ON THE outskirts of Stranraer is a club that helps to change lives. You perhaps wouldn’t know it at first glance but Happy Hooves is called that for a very good reason.

The local disabled riding group provides disadvantaged people with opportunities they would otherwise never have.

From a stable situated just outside the town at Planting End Farm in Dunragit, volunteers help make a difference on a weekly basis – with a little help from their four-legged friends.

The positives for riders are endless, ranging from physical benefits such as building muscle tone to improving social skills by raising self-confidence.

“The simple pleasure of working with horses is the cornerstone of all our activities,” said Debs Millington, a fully qualified riding instructor involved with the group.

“From that starting point everything else flows, be that freedom of movement, gaining confidence, building relationships, receiving life-enhancing physiotherapy or achieving individual goals.”

Riders take part in weekly sessions, going on ride-outs and learning the tricks of the trade.

Debs added: “Medical professionals recognise that there are significant therapeutic benefits for the rider.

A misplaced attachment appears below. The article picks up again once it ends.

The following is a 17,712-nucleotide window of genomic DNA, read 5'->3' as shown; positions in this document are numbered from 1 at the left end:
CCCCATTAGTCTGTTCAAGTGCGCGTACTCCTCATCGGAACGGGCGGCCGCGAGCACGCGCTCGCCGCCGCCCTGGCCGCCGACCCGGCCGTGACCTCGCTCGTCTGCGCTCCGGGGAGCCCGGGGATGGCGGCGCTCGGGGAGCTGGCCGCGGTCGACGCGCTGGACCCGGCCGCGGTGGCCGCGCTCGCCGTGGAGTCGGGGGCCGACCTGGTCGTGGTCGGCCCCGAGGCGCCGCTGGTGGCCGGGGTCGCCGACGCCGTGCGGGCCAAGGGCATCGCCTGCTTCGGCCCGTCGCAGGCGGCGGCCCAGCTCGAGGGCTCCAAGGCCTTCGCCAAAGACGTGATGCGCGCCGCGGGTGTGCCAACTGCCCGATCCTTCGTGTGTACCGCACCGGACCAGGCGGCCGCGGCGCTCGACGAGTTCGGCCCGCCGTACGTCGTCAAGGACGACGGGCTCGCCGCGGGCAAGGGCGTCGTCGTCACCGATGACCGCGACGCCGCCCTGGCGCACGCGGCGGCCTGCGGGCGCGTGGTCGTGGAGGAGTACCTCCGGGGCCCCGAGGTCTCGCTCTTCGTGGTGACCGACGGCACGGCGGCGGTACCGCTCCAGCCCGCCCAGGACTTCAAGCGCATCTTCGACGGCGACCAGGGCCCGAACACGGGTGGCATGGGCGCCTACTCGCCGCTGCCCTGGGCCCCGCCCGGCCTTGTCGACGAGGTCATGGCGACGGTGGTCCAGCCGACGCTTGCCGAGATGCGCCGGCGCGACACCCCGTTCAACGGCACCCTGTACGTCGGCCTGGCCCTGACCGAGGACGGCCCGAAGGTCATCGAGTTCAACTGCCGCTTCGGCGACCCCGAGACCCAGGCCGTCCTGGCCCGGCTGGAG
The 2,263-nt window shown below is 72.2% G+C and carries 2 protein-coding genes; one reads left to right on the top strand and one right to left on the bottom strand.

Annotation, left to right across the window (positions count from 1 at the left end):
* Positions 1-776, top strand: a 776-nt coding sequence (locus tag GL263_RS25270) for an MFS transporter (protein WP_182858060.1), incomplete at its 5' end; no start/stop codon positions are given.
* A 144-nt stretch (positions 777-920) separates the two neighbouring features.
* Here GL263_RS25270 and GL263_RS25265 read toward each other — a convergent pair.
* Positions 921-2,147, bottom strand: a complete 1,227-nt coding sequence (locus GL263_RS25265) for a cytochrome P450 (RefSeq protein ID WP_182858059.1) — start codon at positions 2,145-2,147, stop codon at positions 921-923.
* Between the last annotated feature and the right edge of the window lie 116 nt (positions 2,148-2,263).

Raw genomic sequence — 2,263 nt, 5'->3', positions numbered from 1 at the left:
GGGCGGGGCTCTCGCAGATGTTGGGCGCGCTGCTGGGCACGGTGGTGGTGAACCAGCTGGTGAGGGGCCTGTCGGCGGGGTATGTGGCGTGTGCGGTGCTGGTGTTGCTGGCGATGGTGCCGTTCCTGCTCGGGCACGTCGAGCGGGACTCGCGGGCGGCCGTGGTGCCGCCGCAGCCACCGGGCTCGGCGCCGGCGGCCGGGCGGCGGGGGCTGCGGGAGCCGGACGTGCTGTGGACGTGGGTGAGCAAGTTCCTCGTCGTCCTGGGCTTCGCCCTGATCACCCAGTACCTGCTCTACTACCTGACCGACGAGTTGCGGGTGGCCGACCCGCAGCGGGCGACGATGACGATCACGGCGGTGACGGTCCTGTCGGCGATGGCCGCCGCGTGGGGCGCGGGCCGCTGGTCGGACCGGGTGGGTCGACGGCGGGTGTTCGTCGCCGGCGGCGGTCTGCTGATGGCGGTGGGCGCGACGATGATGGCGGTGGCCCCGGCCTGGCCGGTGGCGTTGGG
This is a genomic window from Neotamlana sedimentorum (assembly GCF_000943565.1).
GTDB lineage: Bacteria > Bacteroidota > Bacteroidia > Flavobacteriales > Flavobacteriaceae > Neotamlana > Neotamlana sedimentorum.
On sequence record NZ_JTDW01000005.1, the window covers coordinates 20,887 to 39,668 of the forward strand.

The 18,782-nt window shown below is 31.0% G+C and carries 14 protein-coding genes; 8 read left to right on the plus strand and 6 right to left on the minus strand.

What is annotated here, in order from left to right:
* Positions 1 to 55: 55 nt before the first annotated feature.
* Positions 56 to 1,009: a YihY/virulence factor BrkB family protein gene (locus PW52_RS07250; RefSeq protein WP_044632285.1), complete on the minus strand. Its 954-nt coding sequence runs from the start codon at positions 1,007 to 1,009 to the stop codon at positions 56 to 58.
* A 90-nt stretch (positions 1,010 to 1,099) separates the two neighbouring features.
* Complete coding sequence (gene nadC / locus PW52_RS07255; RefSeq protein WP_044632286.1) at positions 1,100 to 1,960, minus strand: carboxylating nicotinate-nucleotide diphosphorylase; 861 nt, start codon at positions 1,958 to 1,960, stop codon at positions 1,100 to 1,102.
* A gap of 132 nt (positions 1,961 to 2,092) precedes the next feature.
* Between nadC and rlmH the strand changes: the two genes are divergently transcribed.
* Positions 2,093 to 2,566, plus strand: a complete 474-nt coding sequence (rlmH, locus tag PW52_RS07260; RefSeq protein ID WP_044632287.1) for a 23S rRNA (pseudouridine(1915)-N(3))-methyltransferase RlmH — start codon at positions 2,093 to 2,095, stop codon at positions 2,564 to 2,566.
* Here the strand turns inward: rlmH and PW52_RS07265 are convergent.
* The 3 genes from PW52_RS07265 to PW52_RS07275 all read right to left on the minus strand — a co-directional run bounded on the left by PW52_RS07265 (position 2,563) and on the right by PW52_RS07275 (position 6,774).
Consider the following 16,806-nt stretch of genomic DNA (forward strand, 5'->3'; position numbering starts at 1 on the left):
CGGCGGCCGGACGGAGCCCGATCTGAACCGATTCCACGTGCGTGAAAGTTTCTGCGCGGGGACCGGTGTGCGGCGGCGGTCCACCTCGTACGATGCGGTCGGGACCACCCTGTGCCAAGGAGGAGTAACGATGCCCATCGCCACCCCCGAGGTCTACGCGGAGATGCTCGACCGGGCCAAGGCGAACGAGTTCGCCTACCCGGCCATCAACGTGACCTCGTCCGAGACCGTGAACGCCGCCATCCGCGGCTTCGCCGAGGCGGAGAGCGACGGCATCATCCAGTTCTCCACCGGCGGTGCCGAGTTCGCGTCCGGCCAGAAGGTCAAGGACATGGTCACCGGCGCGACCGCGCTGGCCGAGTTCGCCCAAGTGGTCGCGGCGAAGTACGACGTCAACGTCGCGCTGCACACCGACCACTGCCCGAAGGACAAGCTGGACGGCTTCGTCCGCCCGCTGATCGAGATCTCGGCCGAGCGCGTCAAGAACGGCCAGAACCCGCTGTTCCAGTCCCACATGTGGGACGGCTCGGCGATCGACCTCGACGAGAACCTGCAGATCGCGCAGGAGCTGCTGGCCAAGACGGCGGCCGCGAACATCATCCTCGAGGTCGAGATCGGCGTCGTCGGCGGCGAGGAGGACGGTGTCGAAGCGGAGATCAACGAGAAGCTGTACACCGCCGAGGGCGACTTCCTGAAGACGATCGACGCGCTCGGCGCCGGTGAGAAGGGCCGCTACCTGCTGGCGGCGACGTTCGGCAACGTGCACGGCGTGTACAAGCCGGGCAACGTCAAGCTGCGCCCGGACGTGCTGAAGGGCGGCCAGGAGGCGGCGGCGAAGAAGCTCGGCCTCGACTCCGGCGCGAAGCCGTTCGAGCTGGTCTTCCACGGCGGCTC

“The warmth and three dimensional movement of the horse is transmitted through the rider’s body, gradually making it more relaxed and supple, strengthening core stability, reducing spasms and improving balance, posture and co-ordination.

“Riding offers an element of risk, often denied to many people, especially those who have been affected by an accident or serious illness, and offers them the chance to regain mobility and a sense of achievement.”

The group has been on the go since 2008 and has just had news of a grant to help them in their plans to move to a new improved site.

Nearly 30 local people benefit from the club’s activities, with ten selfless volunteers making it all possible.

Along with a number of others, Debs is responsible for the success of the group.

“Knowing that our region did not have any RDA (Riding for the Disabled) group I felt that the area would benefit from it greatly,” Debs said, explaining where the club originated from.

“The group is a great team of dedicated people.

“To explain what I get out of it is difficult, the best way that anyone could understand that would be to visit the group in action, to see for themselves.”

The Stranraer Happy Hooves host events throughout the summer months and have been well supported by the local community for a number of years.

They also work with other agencies, such as Apex Scotland, who help provide volunteers for the riding group.

In return the volunteers receive training in equine care and management and have contact with people who have a wide range of disabilities.

“They receive a certificate once their training is complete and they can then use that towards any CV for employment applications,” Debs added.

The benefits of their group are felt not just in the stable and in the field but throughout the wider community.

And for that, Wigtownshire is delighted to have the Happy Hooves on their doorstep.